A toast to remember. Obama dines with tech titans in February, 2011, including Steve Jobs, Mark Zuckerberg, Eric Schmidt, and Larry Ellison. Pete Souza/White House.

A Big Tent No More

Trump’s not the only reason the GOP is coming apart.

To begin, I commend to readers this essay by my friend Jayvie Canovo on the future of the Republican Party. After you read it, come back and consider the following theory about how the GOP got here.

Starting in the 1990s, the rise of the tech sector, concomitant with the development of global supply chains, meant that American companies were often no longer made up of American workers in American factory towns, but rather had a smaller domestic worker footprint and a large, distributed international workforce. Multinational American companies have tended to resemble their European and Asian counterparts, with a global corporate monoculture rather than an identity linked to a single country. And even among American companies which remain distinctly American, productivity gains ensure that the workforce is small compared to the overall population.

Consider that Tesla, the world’s best car company, recently doubled its size to a mere 10,000 employees. By comparison, Ford, the most successful of America’s car companies, can claim 50,000 workers. For its part, GM continues to shrink its workforce. Moving outside the auto industry one finds dozens of American firms that simply no longer exist, like Zenith, or only survive as shadows of their former selves, like Motorola.

And those are just traditional manufacturers. We’ve seen an explosion of companies that provide services for the outsourcing market or software products for the tech industry. Leftist critic and tech pioneer Jaron Lanier has noted that Instagram, today’s approximation of Kodak, was valued at $1 billion, compared to Kodak’s peak of $28 billion, but had only 13 workers compared to Kodak’s peak of 140,000. As Lanier argues, the revolutions in tech and trade have created immense wealth and endless consumer choice, but little in the way of opportunities for American workers. Or to put it another way: We have more capital-J Jobs but not enough lowercase-j jobs.

Steve Jobs is the personification of the aforementioned trends, not just in his role as a brilliant innovator — a creative destructor — but also as someone who married cutthroat capitalist tendencies to liberal social values. (At least in public. In private, Jobs’ liberalism was more complicated.) Between these socially progressive entrepreneurs and New Democrats who lifted market-friendly policies wholesale from the GOP, business elites began a great political migration from the right, to the center, and finally, in the Obama years, to the left.

(Despite protestations on the right that Obama is a socialist, the president’s economic policies have been generally to the right of Democrats 30 years ago, and only slightly to the left of Bill Clinton. Recall also that the ACA, which is a modified form of Romneycare, is to the right of Hillary Clinton’s own failed health care plan.)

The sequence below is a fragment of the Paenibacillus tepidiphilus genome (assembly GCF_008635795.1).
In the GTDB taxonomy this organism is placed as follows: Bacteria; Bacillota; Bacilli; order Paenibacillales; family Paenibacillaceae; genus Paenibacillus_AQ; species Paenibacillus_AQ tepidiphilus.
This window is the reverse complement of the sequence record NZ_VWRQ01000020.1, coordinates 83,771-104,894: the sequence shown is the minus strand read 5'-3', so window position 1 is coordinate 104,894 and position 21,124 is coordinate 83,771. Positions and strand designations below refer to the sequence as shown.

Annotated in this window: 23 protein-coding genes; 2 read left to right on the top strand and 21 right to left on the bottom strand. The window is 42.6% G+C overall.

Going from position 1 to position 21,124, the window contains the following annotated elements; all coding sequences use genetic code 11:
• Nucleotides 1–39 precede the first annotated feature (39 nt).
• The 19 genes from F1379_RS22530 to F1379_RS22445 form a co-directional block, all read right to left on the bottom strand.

Now, we expect the entertainment and legal industries to favor the left, but the extent to which Wall Street also favors the left is one of the most important developments in the last decade. 2016 is arguably an outlier, but it’s telling that, according to OpenSecrets.org, Hillary Clinton has collected approximately $60 million in donations from Wall Street-related industries, yet took in only $30 million from lawyers and $20 million from the media. These days, conservative social values are only really reflected in small businesses or private companies, and they unsurprisingly make up most of Donald Trump’s donations.

To be sure, there are major industries that still favor Republicans, such as the chemical and energy sectors. Individual donors in the top income quintile also support the GOP, though not overwhelmingly so. And as long as presidential campaigns start in Iowa, agribusiness will continue to make huge donations to both parties. But the myth of “the wealthy” as a solidly Republican bloc is no longer rooted in truth. Democrats use it as a cudgel against Republicans, but more significantly, Republicans themselves believe that what’s good for Wall Street is good for Main Street.

This Randian notion of the “entrepreneur-as-hero,” which remains popular among Republicans, is problematic since fewer and fewer entrepreneurs now support the GOP for social reasons. (The case of Brendan Eich also suggests that many right-leaning CEOs will now self-censor to avoid repercussions.) Moreover, given that immigrants are more likely to be entrepreneurs than native-born Americans, Trump’s anti-immigration rhetoric is working at cross purposes. A party cannot embrace entrepreneurship and keep immigrants out at the same time.

Is it possible for Republicans to win back Wall Street? That may actually depend on how far a Clinton presidency — and let’s be real here, she’s going to win — is to the left of the Obama presidency and the DLC policies of her husband. A Clinton presidency that apes Bernie Sanders and abandons free trade would ruffle the feathers of many center-left corporate donors. That said, the more important question is whether Republicans, as a socially conservative party, can still build a successful coalition with business interests that have grown downright hostile to social conservatism, and with a Republican electorate that has grown equally hostile to free trade.

In closing, the Trump campaign has provided a moment of clarity for Republicans, not simply because the party needs to do soul-searching about the racists and radicals in their midst, and not just because social conservative leaders have found in Trump a Caesar worth rendering unto, but also because this election cycle makes it painfully obvious that the GOP, as it stands, is a big tent no more.